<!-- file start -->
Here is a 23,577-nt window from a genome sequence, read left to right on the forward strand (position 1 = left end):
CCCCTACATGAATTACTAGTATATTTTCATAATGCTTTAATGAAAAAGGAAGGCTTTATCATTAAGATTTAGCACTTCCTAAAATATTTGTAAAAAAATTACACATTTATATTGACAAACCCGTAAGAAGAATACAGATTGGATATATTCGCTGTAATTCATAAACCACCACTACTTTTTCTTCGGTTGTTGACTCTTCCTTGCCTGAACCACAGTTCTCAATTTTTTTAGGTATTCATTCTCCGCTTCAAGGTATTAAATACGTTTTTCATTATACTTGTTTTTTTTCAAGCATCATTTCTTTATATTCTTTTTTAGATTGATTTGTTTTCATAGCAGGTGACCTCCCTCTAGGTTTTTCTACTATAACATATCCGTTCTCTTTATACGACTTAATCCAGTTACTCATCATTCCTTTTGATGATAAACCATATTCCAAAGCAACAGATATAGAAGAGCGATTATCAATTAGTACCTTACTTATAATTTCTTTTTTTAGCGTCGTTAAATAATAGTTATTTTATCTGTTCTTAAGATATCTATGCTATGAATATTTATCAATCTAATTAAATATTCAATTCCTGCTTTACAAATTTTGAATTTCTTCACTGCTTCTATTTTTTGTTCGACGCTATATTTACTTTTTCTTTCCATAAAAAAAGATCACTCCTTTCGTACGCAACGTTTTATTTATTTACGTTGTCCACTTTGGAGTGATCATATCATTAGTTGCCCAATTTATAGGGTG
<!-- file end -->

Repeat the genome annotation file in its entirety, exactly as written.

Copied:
Here is a 23,577-nt window from a genome sequence, read left to right on the forward strand (position 1 = left end):
CCCCTACATGAATTACTAGTATATTTTCATAATGCTTTAATGAAAAAGGAAGGCTTTATCATTAAGATTTAGCACTTCCTAAAATATTTGTAAAAAAATTACACATTTATATTGACAAACCCGTAAGAAGAATACAGATTGGATATATTCGCTGTAATTCATAAACCACCACTACTTTTTCTTCGGTTGTTGACTCTTCCTTGCCTGAACCACAGTTCTCAATTTTTTTAGGTATTCATTCTCCGCTTCAAGGTATTAAATACGTTTTTCATTATACTTGTTTTTTTTCAAGCATCATTTCTTTATATTCTTTTTTAGATTGATTTGTTTTCATAGCAGGTGACCTCCCTCTAGGTTTTTCTACTATAACATATCCGTTCTCTTTATACGACTTAATCCAGTTACTCATCATTCCTTTTGATGATAAACCATATTCCAAAGCAACAGATATAGAAGAGCGATTATCAATTAGTACCTTACTTATAATTTCTTTTTTTAGCGTCGTTAAATAATAGTTATTTTATCTGTTCTTAAGATATCTATGCTATGAATATTTATCAATCTAATTAAATATTCAATTCCTGCTTTACAAATTTTGAATTTCTTCACTGCTTCTATTTTTTGTTCGACGCTATATTTACTTTTTCTTTCCATAAAAAAAGATCACTCCTTTCGTACGCAACGTTTTATTTATTTACGTTGTCCACTTTGGAGTGATCATATCATTAGTTGCCCAATTTATAGGGTG